During the Long Lent of 2002, Sister Betsy Conway, who lived in the Bostonian epicenter of the clerical sexual abuse crisis, spoke for many self-identified progressive Catholics when she told syndicated columnist Michael Kelly, “This is our Church, all of us, and we need to take it back.” Mr. Kelly, a thoughtful liberal columnist who died tragically in Iraq a year later, agreed. But they were both mistaken.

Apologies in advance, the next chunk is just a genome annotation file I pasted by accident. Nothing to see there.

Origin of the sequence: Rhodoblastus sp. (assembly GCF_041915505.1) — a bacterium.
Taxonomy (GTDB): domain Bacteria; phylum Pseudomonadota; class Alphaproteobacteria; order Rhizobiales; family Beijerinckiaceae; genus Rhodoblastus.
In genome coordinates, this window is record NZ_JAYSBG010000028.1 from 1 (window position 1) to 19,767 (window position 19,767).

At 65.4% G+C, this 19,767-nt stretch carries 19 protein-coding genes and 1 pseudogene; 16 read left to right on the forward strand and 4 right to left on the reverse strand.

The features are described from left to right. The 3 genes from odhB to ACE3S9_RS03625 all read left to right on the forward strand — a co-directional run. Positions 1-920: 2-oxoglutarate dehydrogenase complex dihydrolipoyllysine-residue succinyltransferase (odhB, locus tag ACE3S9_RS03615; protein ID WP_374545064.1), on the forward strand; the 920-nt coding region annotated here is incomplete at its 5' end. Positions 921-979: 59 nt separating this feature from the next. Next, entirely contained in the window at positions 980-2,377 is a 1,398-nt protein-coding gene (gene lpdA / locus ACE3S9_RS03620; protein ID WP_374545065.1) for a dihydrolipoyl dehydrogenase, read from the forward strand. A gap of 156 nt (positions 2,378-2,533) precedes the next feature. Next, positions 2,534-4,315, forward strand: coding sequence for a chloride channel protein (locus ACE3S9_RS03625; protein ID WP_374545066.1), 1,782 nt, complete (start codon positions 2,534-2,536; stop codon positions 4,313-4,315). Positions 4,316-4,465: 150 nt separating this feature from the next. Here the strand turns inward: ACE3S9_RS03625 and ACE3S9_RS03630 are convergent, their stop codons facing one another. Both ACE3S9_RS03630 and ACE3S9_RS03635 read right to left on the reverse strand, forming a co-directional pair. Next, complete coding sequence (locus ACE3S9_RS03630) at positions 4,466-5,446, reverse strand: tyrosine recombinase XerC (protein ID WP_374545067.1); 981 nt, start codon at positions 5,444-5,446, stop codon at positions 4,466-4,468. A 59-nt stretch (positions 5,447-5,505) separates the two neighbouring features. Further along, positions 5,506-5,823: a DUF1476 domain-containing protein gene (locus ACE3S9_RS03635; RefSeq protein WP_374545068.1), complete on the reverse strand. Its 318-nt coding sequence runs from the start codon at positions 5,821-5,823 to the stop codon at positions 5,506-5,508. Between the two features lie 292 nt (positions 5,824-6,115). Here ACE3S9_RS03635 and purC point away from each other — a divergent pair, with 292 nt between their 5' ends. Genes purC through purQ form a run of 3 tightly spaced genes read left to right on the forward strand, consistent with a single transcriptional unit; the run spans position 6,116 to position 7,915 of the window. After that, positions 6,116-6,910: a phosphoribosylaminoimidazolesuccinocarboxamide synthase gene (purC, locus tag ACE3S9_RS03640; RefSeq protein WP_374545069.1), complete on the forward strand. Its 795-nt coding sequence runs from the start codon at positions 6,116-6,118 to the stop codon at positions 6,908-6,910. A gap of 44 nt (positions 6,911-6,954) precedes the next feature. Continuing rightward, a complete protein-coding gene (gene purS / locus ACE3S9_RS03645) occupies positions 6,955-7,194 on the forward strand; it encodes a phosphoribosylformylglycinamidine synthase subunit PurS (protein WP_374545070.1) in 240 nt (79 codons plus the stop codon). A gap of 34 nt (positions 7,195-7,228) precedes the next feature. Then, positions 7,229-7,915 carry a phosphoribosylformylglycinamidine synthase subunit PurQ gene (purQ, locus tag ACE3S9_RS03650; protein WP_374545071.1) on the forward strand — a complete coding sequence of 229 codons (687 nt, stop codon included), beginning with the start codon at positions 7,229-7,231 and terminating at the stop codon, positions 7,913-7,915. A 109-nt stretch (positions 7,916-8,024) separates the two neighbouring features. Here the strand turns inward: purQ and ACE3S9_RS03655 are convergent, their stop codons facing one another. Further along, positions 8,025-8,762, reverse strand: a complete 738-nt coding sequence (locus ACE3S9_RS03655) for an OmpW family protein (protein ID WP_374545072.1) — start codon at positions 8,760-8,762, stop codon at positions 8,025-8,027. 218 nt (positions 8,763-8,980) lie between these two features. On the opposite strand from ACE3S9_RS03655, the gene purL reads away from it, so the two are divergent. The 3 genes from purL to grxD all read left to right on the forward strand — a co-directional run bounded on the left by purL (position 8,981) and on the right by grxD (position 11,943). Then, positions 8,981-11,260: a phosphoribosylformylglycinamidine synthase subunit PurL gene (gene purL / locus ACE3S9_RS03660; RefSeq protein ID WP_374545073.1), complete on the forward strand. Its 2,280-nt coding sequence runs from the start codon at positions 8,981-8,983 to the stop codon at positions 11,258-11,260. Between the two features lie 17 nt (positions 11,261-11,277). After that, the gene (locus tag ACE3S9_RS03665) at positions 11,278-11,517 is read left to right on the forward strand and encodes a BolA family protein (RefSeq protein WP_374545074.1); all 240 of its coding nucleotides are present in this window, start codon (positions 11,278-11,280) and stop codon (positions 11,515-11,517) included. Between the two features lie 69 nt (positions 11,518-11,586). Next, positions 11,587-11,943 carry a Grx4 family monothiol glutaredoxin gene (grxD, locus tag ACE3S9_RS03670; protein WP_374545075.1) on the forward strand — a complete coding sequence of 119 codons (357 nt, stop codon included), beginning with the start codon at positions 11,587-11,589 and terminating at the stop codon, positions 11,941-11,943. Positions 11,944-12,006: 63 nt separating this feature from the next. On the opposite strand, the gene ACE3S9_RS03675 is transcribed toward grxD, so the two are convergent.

The Church is not “ours;” the Church is Christ's. As I wrote at the time, the Church “was not created by us, or by our Christian ancestors, or by the donors to the diocesan annual fund – a point the Lord made abundantly clear himself in the gospels: ‘You did not choose me, but I chose you'” [John 15:16]. As a friend put it at the time, “the Church is not ours to take back because it never belonged to us, and the instant we make it ‘our own' we are damned. No merely human institution, no matter how perfectly pure and gutsy and dutiful to its members, can take away even a venial sin. That's the point St. Paul takes sixteen chapters to get across to the Romans.”